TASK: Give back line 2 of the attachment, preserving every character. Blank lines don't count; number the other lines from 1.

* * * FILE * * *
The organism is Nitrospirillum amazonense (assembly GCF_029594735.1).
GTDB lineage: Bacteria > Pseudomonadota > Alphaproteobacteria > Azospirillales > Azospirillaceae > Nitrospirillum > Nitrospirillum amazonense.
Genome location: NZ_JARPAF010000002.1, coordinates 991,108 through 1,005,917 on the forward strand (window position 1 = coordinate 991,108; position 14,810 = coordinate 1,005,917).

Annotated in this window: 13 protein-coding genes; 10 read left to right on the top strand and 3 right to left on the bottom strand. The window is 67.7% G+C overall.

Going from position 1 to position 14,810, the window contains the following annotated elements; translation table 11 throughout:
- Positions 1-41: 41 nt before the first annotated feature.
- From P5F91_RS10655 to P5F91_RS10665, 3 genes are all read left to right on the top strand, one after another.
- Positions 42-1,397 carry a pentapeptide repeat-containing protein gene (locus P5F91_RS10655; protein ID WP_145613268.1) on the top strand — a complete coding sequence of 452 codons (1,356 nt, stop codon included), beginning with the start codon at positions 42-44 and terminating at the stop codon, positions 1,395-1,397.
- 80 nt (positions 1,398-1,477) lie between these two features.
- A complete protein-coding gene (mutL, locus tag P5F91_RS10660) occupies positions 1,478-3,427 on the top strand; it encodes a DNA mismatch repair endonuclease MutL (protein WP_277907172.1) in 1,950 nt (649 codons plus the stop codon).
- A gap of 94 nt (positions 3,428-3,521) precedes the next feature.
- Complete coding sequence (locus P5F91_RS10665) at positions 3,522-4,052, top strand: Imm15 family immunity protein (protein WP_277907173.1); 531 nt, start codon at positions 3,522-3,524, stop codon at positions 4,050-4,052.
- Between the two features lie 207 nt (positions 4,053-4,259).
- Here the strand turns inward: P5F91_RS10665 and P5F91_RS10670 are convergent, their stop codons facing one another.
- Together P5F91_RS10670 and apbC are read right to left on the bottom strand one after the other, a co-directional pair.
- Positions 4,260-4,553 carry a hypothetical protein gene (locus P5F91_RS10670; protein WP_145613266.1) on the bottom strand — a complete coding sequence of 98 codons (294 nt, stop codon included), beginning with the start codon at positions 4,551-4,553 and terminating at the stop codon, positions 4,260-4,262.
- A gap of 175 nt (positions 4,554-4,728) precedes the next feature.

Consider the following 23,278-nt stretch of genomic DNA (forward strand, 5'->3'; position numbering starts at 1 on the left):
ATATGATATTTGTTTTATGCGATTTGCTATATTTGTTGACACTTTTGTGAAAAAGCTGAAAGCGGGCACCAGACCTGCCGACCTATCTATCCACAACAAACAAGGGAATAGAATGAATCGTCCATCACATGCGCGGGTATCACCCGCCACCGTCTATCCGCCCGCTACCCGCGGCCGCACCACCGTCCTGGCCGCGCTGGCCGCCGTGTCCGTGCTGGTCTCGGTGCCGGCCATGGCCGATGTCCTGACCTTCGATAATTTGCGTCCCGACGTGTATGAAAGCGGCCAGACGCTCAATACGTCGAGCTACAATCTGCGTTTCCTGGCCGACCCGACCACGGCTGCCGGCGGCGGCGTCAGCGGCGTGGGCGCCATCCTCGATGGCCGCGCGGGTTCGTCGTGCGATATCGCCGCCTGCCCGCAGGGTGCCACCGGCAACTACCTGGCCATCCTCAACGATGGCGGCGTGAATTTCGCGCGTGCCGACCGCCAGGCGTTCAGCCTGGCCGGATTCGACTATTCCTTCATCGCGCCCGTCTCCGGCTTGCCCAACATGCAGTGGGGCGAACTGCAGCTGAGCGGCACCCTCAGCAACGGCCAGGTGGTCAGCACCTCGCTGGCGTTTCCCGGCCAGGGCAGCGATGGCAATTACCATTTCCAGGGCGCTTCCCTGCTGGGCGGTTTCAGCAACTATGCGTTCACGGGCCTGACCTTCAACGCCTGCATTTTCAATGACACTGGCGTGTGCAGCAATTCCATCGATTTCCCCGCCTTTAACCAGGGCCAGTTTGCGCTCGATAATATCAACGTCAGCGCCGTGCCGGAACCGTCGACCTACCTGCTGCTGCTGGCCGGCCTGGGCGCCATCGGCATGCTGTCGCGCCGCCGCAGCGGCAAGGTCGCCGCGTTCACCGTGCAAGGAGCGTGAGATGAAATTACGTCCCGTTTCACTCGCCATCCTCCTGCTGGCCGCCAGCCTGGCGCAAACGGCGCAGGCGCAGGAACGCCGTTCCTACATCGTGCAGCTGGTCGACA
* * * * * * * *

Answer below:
GTDB lineage: Bacteria > Pseudomonadota > Alphaproteobacteria > Azospirillales > Azospirillaceae > Nitrospirillum > Nitrospirillum amazonense.